Demand for butane from Asian cracker operators weakened this week as prices of naphtha, which is a widely preferred feedstock for petrochemical production, are on a downtrend, as per ICIS. Butane has lost its price advantage for cracker operators at the current US$7-10/ton (€5-8/ton) cheaper price than naphtha, against the acceptable price gap of at least US$50/ton.
Asia imports its butane requirements from the Middle East.
On 10 April, butane prices for H1-May were at US$882-887/ton, meanwhile naphtha price were assessed at US$892-894/ton CFR (cost and freight) Japan. Last week, naphtha prices shed US$47.5/ton, tracking losses in the crude market, while butane prices increased by US$14/ton over the same period. On Wednesday morning, open-spec H2-May naphtha contract were at US$886-889/ton CFR Japan, down US$5-6/ton from Tuesday, according to ICIS.
Demand for butane for cracking purposes gained strong momentum in February to March – when naphtha prices were piling up gains while butane prices were heading downhill – whereas it was almost nil from September 2012 to January 2013. This month, however, buying interest from northeast Asian importers is waning, with some buyers in South Korea suspending butane procurement, market sources said. In Japan, some cracker operators with integrated petrochemical plants can still take butane even if the price gap to naphtha has narrowed to US$30/ton but not lower, an industry source said. “For May delivery, total consumption of butane for crackers [in Japan] is expected to be 50,000. It is getting lower as the price gap between butane and naphtha is getting narrower,” the supplier said. The country’s butane imports for April delivery were estimated at a minimum of 80,000 tons.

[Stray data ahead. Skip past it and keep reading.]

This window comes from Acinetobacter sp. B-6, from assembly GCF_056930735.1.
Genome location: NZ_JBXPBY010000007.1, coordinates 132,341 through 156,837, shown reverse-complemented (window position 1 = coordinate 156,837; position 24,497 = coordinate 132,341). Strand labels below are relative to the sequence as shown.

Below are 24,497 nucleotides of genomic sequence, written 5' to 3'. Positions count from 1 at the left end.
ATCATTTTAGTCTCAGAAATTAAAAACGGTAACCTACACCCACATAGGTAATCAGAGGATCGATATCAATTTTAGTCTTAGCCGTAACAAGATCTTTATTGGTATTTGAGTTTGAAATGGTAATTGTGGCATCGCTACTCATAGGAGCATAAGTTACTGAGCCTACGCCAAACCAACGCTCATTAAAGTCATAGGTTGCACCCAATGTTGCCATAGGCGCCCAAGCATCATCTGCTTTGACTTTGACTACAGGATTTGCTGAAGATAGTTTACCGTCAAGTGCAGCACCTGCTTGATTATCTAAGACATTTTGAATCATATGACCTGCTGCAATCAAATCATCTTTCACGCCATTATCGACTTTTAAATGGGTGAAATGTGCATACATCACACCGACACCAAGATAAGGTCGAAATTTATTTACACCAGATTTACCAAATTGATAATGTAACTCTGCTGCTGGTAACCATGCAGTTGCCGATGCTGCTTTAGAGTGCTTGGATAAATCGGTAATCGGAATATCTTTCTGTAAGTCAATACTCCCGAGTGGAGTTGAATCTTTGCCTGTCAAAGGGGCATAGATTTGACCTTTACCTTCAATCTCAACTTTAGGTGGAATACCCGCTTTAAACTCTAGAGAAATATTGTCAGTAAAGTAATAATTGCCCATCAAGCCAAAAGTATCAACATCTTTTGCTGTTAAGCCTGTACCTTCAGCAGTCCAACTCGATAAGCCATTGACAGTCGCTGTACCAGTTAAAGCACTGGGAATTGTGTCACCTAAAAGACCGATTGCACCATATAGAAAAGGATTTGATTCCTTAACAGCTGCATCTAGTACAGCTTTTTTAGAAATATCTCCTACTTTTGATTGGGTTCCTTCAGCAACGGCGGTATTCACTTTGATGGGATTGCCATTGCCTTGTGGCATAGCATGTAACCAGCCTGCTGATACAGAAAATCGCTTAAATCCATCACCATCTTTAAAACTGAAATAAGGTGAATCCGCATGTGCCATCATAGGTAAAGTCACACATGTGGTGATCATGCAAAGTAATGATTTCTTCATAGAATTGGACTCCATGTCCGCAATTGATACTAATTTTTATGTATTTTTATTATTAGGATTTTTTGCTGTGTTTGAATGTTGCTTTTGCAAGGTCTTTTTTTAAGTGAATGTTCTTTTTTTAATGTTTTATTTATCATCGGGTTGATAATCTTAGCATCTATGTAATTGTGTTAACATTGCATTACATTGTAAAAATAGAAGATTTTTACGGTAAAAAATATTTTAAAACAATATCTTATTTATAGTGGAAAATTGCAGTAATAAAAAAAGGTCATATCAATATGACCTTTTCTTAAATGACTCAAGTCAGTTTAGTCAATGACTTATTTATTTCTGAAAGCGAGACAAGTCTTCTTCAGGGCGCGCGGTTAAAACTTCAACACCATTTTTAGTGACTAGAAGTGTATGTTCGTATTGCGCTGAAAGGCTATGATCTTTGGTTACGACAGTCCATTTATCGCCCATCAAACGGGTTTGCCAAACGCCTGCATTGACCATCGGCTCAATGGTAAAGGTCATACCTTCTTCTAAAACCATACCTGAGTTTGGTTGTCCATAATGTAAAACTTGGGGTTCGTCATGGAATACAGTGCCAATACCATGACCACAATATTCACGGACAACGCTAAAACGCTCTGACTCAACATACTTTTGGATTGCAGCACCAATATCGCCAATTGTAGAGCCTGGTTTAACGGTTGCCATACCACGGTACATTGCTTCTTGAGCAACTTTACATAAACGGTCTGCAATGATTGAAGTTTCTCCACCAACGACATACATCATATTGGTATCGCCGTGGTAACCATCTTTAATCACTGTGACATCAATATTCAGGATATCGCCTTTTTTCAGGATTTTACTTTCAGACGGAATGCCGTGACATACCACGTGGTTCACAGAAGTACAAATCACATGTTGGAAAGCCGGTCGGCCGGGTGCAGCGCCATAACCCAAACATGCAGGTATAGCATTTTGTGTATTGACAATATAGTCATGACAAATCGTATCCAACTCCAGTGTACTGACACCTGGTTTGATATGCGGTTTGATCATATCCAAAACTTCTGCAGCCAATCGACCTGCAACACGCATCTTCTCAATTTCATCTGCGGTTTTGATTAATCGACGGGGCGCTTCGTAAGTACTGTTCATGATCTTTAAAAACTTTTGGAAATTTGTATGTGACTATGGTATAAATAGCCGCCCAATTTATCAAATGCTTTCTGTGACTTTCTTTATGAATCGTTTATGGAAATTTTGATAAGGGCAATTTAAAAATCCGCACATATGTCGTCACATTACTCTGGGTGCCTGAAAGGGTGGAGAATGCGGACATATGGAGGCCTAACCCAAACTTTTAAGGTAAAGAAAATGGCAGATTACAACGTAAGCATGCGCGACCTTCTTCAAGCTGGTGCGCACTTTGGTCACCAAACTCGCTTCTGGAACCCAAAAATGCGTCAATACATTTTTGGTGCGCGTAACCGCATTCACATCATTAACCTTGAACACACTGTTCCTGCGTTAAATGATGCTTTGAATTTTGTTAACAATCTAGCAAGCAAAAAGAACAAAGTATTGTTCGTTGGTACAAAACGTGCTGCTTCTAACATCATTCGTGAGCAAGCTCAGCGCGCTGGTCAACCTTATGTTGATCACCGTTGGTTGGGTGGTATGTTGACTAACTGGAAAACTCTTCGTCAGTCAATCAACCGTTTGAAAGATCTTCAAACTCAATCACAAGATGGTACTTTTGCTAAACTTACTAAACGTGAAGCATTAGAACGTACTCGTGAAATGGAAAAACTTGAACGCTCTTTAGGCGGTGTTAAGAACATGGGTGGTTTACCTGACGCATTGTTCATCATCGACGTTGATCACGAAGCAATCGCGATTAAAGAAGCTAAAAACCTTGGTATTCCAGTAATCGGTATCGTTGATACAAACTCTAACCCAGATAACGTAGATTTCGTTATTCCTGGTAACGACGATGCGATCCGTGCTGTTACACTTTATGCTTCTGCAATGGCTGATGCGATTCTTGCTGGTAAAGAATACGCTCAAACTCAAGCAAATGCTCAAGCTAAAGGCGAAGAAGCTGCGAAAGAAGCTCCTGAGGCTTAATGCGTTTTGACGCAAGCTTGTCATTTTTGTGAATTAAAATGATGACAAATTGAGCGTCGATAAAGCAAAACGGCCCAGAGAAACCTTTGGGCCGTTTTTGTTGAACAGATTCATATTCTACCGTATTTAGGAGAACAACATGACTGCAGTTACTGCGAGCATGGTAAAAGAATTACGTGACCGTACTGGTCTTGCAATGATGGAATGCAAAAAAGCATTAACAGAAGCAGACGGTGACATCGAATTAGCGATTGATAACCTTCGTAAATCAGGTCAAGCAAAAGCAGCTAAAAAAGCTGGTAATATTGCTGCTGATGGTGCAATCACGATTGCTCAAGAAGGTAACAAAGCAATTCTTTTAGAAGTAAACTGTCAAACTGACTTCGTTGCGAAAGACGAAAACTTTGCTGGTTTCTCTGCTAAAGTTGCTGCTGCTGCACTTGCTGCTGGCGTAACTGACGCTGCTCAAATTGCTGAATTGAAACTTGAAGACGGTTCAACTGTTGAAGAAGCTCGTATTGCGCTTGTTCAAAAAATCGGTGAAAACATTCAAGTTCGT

“And, basically petrochemical companies want to crack naphtha instead of butane, because [the] current driver for cracking margin is coming from aromatics,” the Japanese supplier said.
Cracking butane can only produce olefins, while cracking naphtha can produce olefins and aromatics products. Some petrochemical producers are considering switching to other feedstock like propane that offer better cost advantage.